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Significant elements of the initially proposed General Practice Data for Planning and Research (GPDPR) programme to collect patient data from general practitioners in England to help improve frontline care in the NHS has been branded “wrong” and a “mistake” by one of the UK’s most noted scientists.
The GPDPR programme was heavily criticised last year by privacy experts and others who said it presented an unacceptable level of security risk, and that the public had not been adequately informed of the plans.
Had it gone ahead in its initial form, the resulting database would have contained substantial amounts of personally identifiable information (PII) on millions of people, including diagnoses, symptoms, observations, test results, medications, allergies, immunisations, referrals, recalls and appointments.
It would also have included information on physical, mental and sexual health, data on gender, ethnicity and sexual orientation, and data on staff who have treated patients.
Giving evidence this week before the parliamentary Science and Technology Select Committee on the findings of his review into the use of health data for research and analysis, Ben Goldacre, professor of evidence-based medicine and director of the Bennett Institute for Applied Data Science at the University of Oxford, said it had been a mistake to try to launch such an enormous programme without making it clear to the public what safeguards would be put in place.
Goldacre, who is also a prominent science writer and a frequent commentator on science and technology, said: “I think the national GP dataset is so granular and so comprehensive in its coverage that it wouldn’t be appropriate to share it outside of the TRE [trusted research environment].
“I would say it was wrong to try to launch a programme like that before we had made a commitment that all data access would only be through a trusted research environment.”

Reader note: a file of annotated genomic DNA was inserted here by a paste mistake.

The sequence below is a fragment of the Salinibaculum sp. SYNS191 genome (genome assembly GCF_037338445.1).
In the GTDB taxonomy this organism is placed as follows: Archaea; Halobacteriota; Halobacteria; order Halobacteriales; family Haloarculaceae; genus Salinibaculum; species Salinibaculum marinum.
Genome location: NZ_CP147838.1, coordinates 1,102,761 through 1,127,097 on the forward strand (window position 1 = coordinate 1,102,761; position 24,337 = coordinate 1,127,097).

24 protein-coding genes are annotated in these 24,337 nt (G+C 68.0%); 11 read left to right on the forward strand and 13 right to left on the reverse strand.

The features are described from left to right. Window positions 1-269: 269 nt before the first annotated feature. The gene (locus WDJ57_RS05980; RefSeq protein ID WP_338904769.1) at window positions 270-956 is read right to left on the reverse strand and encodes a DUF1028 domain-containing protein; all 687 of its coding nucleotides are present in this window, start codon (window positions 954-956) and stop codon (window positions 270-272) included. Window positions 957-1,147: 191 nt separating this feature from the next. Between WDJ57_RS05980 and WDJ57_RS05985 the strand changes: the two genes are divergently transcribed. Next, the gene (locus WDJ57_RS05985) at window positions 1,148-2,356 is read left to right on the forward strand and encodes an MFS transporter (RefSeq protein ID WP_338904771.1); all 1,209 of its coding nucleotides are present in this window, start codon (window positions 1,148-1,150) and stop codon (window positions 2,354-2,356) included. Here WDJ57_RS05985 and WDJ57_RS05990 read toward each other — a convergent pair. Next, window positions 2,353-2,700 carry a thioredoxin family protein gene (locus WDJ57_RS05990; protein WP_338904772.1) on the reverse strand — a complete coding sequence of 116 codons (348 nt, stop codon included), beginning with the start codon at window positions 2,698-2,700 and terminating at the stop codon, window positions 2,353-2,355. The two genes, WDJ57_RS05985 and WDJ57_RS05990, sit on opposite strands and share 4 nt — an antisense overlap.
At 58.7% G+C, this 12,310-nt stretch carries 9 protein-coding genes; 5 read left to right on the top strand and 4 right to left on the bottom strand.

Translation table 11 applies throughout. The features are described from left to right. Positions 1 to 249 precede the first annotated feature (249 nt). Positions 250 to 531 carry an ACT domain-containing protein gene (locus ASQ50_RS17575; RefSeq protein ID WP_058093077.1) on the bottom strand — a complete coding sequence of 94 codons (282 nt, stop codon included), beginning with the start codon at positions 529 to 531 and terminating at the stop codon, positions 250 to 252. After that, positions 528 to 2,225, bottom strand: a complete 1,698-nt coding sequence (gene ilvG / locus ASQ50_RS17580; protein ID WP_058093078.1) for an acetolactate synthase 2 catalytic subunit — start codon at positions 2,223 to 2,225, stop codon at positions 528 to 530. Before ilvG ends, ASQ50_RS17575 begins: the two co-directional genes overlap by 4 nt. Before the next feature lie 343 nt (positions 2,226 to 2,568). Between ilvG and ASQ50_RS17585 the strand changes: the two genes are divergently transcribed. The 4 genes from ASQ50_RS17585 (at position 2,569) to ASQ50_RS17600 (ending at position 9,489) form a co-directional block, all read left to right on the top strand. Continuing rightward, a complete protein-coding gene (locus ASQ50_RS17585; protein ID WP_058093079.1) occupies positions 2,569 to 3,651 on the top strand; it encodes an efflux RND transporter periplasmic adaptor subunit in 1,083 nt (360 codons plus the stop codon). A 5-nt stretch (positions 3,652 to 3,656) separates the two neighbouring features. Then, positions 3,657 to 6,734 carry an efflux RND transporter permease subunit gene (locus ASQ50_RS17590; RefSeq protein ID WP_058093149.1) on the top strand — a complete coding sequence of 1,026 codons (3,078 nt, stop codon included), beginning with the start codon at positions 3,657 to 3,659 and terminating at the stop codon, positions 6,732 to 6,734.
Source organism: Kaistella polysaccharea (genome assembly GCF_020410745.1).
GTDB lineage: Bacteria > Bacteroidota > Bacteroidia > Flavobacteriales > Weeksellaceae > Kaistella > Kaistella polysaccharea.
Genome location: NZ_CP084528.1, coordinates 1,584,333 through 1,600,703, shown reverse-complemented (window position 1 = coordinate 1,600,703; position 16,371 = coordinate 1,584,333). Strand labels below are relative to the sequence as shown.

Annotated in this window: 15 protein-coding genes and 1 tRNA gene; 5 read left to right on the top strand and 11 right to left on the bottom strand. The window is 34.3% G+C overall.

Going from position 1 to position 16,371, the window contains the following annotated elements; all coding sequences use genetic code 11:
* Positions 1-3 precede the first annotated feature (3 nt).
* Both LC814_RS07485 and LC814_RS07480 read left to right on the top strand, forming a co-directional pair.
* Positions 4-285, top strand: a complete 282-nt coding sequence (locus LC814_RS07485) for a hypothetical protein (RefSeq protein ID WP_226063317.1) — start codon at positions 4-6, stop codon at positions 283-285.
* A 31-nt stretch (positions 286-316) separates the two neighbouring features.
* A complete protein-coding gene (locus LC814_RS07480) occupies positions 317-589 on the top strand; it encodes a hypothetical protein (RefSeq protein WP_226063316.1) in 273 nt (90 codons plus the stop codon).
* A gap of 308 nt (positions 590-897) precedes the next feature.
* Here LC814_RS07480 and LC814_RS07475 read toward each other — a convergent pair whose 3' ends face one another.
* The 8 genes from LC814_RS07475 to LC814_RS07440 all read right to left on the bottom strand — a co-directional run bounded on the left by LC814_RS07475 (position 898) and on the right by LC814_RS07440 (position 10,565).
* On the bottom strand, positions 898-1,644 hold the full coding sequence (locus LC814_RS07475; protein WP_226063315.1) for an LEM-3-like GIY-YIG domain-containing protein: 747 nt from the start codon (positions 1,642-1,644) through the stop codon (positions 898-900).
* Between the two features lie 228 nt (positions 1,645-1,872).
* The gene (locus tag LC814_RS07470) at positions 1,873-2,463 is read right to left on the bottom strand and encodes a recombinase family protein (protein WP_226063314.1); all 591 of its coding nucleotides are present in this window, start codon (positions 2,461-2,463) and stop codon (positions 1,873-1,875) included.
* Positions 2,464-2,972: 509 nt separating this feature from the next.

Goldacre told the committee he had been among those who had withdrawn consent for their data to be included.
“I did, because I know so much about how this data is used and how people can be de-anonymised,” he said, “and also in part because in the past, to a greater extent, I have been in the public eye from doing public engagement work and I have friends who have had their data illegally accessed through national datasets, not health datasets.
“I suppose, because I work in this field, the risks are very salient to me.”
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Goldacre said the process of pseudonymising data in order to disseminate it had serious shortcomings that presented privacy risks that had not been properly addressed.
“Because we have taken a rather chaotic and ad hoc approach to access to data through dissemination, we now see a lack of people doing good work at all in data,” he said.
While Goldacre said it was eminently sensible and reasonable to have access to secured patient data for planning and research purposes, there may have been a tendency on high to fall victim to “groupthink”, although he added that once concerns were raised, this had been quickly dealt with.
“When I and others involved in the review started raising concerns about this, it was striking that often people in more junior and technical roles in the system put their hand up or emailed or called to say, ‘I am actually really glad that you have said that, because I have been surprised at the extent to which people haven’t really engaged with the shortcomings of these approaches before’,” he said.
Goldacre added that the government’s commitment to tighten the rules before commencing the data scrape was to be welcomed, in particular the promise to make available a TRE where approved researchers could work securely on pseudonymised data.
“That, as I understand it, is now policy, so we have a very positive future ahead of us, in part because trusted research environments don’t just mitigate privacy risks – they also make for a much more productive environment for working with data,” he said.
Commenting further on a proposed bill currently before lawmakers in New Zealand that would criminalise de-anonymising data, Goldacre said he felt very strongly that legal barriers should be put in place to prevent misuse of patient data within the planned TREs.
“You need to block people misusing data, ensure that you detect it when they do, and make sure that the penalties are so high that they get talked about and people are really afraid,” he said, adding that it may be reasonable and proportionate for those penalties to include prison time.